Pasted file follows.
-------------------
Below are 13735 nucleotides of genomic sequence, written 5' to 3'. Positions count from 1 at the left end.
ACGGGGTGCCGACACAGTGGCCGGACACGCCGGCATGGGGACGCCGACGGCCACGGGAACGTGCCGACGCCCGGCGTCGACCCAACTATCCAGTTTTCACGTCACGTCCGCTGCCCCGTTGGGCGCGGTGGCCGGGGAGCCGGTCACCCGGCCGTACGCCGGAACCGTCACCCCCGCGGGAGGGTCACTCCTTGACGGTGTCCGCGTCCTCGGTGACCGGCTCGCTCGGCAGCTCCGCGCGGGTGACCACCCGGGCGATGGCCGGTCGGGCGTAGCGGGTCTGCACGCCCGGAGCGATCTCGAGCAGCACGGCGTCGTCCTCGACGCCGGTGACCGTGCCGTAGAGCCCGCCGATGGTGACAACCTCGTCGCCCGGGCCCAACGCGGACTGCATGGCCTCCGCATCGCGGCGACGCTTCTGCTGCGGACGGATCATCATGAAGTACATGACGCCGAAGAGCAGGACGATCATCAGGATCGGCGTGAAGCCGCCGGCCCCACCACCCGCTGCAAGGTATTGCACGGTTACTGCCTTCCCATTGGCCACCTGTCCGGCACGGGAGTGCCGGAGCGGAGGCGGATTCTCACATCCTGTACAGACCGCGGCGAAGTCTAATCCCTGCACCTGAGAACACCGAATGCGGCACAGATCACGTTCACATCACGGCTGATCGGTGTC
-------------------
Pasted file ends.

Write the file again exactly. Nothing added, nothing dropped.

Below are 13735 nucleotides of genomic sequence, written 5' to 3'. Positions count from 1 at the left end.
ACGGGGTGCCGACACAGTGGCCGGACACGCCGGCATGGGGACGCCGACGGCCACGGGAACGTGCCGACGCCCGGCGTCGACCCAACTATCCAGTTTTCACGTCACGTCCGCTGCCCCGTTGGGCGCGGTGGCCGGGGAGCCGGTCACCCGGCCGTACGCCGGAACCGTCACCCCCGCGGGAGGGTCACTCCTTGACGGTGTCCGCGTCCTCGGTGACCGGCTCGCTCGGCAGCTCCGCGCGGGTGACCACCCGGGCGATGGCCGGTCGGGCGTAGCGGGTCTGCACGCCCGGAGCGATCTCGAGCAGCACGGCGTCGTCCTCGACGCCGGTGACCGTGCCGTAGAGCCCGCCGATGGTGACAACCTCGTCGCCCGGGCCCAACGCGGACTGCATGGCCTCCGCATCGCGGCGACGCTTCTGCTGCGGACGGATCATCATGAAGTACATGACGCCGAAGAGCAGGACGATCATCAGGATCGGCGTGAAGCCGCCGGCCCCACCACCCGCTGCAAGGTATTGCACGGTTACTGCCTTCCCATTGGCCACCTGTCCGGCACGGGAGTGCCGGAGCGGAGGCGGATTCTCACATCCTGTACAGACCGCGGCGAAGTCTAATCCCTGCACCTGAGAACACCGAATGCGGCACAGATCACGTTCACATCACGGCTGATCGGTGTC